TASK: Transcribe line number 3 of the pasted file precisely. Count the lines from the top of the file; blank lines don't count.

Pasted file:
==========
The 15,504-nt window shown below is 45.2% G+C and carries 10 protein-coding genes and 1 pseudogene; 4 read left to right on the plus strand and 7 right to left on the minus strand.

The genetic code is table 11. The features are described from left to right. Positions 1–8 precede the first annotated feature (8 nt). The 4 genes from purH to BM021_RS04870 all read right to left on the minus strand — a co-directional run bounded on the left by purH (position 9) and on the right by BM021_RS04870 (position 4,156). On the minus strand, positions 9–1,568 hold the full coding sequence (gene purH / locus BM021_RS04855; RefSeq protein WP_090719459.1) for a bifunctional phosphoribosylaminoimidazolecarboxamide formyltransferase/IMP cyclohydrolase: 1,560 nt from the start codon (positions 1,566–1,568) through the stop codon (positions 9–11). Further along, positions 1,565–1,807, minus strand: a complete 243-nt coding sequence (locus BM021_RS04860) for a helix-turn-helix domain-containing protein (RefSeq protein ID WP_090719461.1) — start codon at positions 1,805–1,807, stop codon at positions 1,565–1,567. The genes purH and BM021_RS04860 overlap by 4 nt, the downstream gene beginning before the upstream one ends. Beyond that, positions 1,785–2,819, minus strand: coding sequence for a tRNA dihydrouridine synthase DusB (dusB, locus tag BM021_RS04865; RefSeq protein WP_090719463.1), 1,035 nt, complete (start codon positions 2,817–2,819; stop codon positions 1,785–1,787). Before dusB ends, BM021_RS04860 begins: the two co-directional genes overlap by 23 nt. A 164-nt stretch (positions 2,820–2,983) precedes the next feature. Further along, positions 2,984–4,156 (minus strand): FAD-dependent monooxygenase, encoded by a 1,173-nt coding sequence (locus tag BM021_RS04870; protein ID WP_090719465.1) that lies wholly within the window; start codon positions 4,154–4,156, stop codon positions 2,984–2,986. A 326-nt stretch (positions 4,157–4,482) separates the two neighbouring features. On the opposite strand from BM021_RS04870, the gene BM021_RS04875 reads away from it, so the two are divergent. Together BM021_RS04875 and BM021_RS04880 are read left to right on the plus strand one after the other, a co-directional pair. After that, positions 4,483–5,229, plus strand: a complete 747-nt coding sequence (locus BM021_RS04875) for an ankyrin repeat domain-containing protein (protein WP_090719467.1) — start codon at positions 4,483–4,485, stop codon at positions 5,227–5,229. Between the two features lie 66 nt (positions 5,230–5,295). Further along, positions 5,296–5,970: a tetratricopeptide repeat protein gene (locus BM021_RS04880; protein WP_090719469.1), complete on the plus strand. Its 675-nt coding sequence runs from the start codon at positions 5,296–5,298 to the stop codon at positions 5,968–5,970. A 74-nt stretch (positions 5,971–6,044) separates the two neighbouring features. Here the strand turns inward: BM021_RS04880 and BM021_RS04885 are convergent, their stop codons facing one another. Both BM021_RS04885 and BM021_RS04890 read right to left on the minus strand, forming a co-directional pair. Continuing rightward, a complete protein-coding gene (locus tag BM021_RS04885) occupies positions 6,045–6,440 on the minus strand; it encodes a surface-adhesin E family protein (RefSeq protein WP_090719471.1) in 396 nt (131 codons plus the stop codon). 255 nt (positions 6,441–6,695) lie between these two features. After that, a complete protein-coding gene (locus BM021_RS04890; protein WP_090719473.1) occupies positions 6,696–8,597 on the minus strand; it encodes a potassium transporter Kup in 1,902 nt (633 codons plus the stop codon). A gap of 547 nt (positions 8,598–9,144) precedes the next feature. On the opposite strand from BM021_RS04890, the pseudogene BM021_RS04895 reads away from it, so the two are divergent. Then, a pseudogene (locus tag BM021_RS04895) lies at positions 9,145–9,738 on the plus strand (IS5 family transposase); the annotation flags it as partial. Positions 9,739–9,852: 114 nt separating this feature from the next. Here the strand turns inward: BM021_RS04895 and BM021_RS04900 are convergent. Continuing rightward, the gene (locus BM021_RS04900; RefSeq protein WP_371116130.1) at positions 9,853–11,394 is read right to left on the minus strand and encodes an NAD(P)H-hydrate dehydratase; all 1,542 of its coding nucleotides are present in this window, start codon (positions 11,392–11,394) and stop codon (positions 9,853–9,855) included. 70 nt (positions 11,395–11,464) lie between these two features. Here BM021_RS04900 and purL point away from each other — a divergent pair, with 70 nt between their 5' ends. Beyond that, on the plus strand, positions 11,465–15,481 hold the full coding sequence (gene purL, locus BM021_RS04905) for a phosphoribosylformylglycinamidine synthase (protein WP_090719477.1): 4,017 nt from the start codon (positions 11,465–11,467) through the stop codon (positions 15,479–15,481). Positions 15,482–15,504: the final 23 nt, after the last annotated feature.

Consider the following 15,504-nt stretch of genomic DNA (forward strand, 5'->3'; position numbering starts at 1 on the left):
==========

Consider the following 15,504-nt stretch of genomic DNA (forward strand, 5'->3'; position numbering starts at 1 on the left):